Designing Websites to Meet a Hierchy of Needs

Designing Websites to Meet a Hierchy of Needs

A design must be able to function before anything else. If it can’t perform basic functions, then the design has failed. Characteristics of a website that meets functionality needs might be pages that load in a reasonable amount of time, working links and pages that respond to basic browser buttons like “Back” and “Forward.”

Once your design has met functional needs, it can move up to the next level in the design hierarchy: reliability. Your design should now offer stable and consistent performance. It not only works, but works again and again.

How easily can users accomplish basic task? A usable website has a navigation system that is easy to understand and use, an organization that makes content easy to browse, readable text, and a layout that is straightforward.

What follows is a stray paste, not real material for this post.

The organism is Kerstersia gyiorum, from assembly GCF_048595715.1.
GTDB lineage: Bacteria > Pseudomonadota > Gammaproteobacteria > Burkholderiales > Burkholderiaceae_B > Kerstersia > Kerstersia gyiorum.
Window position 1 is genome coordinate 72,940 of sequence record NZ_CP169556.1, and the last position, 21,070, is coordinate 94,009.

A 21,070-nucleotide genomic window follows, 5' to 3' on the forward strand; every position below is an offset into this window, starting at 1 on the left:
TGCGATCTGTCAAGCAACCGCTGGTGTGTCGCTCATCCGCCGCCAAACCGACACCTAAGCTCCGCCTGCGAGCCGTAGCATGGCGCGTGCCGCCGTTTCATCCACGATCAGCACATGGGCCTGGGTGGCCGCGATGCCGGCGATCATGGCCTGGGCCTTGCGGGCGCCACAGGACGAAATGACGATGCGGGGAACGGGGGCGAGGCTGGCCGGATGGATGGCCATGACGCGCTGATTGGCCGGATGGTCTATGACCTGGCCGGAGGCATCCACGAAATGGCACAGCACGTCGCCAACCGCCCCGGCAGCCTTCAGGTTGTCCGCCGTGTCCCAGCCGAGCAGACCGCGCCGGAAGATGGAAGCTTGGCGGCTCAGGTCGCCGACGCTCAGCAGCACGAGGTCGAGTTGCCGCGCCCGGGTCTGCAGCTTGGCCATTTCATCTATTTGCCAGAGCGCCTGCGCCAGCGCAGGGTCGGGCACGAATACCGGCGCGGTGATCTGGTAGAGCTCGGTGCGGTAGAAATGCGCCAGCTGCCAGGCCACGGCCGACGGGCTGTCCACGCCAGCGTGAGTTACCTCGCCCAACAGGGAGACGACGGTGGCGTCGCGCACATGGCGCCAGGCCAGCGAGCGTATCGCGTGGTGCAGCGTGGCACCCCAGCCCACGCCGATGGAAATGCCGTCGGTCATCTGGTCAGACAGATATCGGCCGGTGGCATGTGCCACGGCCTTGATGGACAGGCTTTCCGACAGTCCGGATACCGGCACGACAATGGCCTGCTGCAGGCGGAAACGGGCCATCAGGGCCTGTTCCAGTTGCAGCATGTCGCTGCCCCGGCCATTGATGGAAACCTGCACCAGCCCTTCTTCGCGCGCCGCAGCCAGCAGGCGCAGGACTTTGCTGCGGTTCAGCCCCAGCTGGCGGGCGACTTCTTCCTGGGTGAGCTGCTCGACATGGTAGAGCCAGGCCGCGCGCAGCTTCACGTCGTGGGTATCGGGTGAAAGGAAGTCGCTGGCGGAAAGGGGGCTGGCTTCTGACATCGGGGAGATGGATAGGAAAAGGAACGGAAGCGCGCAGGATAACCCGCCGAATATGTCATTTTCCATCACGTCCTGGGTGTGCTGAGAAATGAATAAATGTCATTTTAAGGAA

Does your design empower people to do more and to do it better? Designs regarded as proficient are perceived to function at a high level. These are proficiency needs. A proficient website might include advanced search options, the ability to combine data from different sources into more sophisticated levels of information and Web-based tools.

Once all of the lower-level needs have been met, your design can move on to creative needs. With these met, your design can now interact with people in innovative ways. The design can explore and create things that expand on the product itself. Designs that meet creative needs are perceived to be of the highest level and generate a loyal fan base.

Tom Luke

Sales & Marketing Director

Logo Design, Web Design, SEO,  Mobile Application, Social Media Marketing, Consulting

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